Early Signs of Lewy Body Dementia
Lewy body dementia (LBD) and dementia with Lewy bodies are sometimes used interchangeably, but Lewy body dementia is actually the umbrella term for two types of dementia: dementia with Lewy bodies and Parkinson’s disease dementia. Lewy body dementia affects more than 1 million adults in the United States.
More men than women are diagnosed with this neurodegenerative disease characterized by abnormal protein deposits in the brain called Lewy bodies. The Lewy bodies affect how the brain chemicals work and cause a gradual decline in the ability to remember, reason and think clearly. Some people with Parkinson’s disease develop Lewy bodies in the brain and begin to show symptoms of dementia. This is called Parkinson’s disease dementia.
Lewy body dementia may be under-recognized and underdiagnosed because early symptoms can be confused with other types of dementia or diseases, such as schizophrenia or Alzheimer’s disease. This means there could be more people with the disease than doctors know.
Lewy body dementia most commonly affects people in their 50s, although a definitive diagnosis can take years. The lifespan after diagnosis can vary considerably. The disease typically lasts from 5 to 8 years, but this depends on when the disease is finally diagnosed and the overall health of the person affected. For some people, the time span from diagnosis to death can be as short as two years; for others it can be as long as 20 years.
In the early stages of Lewy body dementia, it may not seem like much is wrong. The symptoms may be mild, allowing people with the disease to carry on their normal life with some adaptations. Not everyone with LBD experiences the same symptoms, but the most common early symptoms include:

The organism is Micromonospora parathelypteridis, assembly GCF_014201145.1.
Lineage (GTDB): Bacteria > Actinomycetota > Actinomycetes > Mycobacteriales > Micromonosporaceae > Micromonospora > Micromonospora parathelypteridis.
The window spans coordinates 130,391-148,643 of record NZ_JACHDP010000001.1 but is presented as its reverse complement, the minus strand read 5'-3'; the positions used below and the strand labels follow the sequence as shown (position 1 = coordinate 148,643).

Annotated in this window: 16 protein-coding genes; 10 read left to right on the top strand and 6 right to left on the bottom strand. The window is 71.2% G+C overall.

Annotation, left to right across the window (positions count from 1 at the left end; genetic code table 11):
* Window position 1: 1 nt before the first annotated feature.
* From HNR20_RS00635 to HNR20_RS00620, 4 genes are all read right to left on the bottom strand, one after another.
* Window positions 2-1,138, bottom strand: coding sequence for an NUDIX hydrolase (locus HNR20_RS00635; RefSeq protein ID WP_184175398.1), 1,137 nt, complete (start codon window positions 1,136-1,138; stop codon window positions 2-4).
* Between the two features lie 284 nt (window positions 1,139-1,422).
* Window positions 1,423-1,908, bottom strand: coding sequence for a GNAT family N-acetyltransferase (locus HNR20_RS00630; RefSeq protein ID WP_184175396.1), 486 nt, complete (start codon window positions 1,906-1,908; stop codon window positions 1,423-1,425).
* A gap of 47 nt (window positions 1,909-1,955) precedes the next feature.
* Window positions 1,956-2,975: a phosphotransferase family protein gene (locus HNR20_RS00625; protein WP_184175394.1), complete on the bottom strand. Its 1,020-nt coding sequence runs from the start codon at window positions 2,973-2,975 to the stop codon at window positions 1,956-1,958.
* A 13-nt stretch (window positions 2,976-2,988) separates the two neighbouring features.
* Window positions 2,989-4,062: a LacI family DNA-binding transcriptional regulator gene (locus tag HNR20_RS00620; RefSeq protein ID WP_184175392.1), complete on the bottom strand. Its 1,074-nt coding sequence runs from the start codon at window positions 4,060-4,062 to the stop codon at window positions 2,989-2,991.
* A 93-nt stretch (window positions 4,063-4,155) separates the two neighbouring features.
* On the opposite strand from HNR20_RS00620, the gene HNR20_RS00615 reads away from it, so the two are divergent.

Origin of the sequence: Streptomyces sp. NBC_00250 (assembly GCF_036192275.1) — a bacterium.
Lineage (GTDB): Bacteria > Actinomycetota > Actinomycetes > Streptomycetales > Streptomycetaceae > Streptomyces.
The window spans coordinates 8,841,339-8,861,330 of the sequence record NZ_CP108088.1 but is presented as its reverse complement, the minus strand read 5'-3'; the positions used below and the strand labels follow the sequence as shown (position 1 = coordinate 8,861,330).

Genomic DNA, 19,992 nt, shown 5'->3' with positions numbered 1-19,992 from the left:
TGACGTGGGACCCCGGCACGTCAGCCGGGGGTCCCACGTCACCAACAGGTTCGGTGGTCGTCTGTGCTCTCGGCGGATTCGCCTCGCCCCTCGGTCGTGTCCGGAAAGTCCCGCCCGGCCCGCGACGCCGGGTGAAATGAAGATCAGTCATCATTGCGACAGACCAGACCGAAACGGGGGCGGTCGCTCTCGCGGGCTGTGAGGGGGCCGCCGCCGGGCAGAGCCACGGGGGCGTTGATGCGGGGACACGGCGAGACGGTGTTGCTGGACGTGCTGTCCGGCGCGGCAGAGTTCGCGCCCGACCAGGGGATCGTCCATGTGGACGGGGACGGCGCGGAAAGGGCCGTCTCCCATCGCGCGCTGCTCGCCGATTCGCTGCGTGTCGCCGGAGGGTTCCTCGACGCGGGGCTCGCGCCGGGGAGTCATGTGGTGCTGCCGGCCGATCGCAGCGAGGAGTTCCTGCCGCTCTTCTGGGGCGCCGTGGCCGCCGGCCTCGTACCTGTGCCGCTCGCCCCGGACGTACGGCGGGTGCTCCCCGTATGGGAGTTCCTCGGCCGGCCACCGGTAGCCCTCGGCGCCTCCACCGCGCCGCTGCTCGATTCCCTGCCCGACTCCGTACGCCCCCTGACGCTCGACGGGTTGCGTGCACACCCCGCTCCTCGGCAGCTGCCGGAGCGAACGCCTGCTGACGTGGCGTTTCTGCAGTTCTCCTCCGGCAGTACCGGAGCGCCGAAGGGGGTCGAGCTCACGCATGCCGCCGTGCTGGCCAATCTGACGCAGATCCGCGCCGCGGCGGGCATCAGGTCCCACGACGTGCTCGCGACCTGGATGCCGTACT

Decreased or lost sense of smell
Interruption in the rapid eye movement (REM) stage of sleep or acting out while dreaming
Misidentifying objects in low-light environments
Difficulty maintaining attention
Changes in handwriting
Muscle rigidity or stiffness
Falling or difficulty with balance
- Loss of motivation
Dementia is a term that describes the gradual loss of the ability to think, reason or remember. The most common form of dementia in the U.S. is associated with Alzheimer’s disease, but dementia can also be caused by Lewy body dementia, frontotemporal dementia, and vascular dementia, among others. Although they all have dementia in common, the symptoms of these diseases differ because they affect different parts of the brain.
Lewy body dementia affects many parts of the brain, starting with the outer layer of the brain, called the gray matter or cerebral cortex. The cerebral cortex is responsible for language, thinking, perception and judgment. This is why some of the earlier symptoms of Lewy body dementia include changes in visual perception, delusions or hallucinations, difficulty paying attention, and misidentifying objects.
As other parts of the brain become affected, more symptoms appear, such as difficulty forming new memories, changes in behavior, difficulty sleeping or excessive sleepiness, and difficulty moving and maintaining balance.
Although overall Lewy body dementia symptoms are similar to other types of dementia like Alzheimer’s disease or frontotemporal dementia, there are some key differences. For example, early symptoms of Alzheimer’s disease are forgetfulness or getting lost in familiar places. The earliest symptoms among people with frontotemporal dementia tend to be changes in personality or the inability to bring out the correct words.
Over time, the symptoms of Lewy body dementia become more pronounced or frequent. It is a progressive disease and there is no cure for either dementia with Lewy bodies or Parkinson’s disease dementia. However, some of the symptoms may be treatable with medications and complementary therapies, such as pet therapy, music therapy, or art therapy.
Managing the symptoms can help reduce anxiety and other feelings that may accompany dementia. It can take some trial and error to find effective medications or therapies, but these treatments may help people with Lewy body dementia maintain their quality of life for longer.
If you are a caregiver for someone with Lewy body dementia, speak with your loved one’s healthcare team and support groups for ideas on how to best manage dementia symptoms and cope with the challenges of caregiving.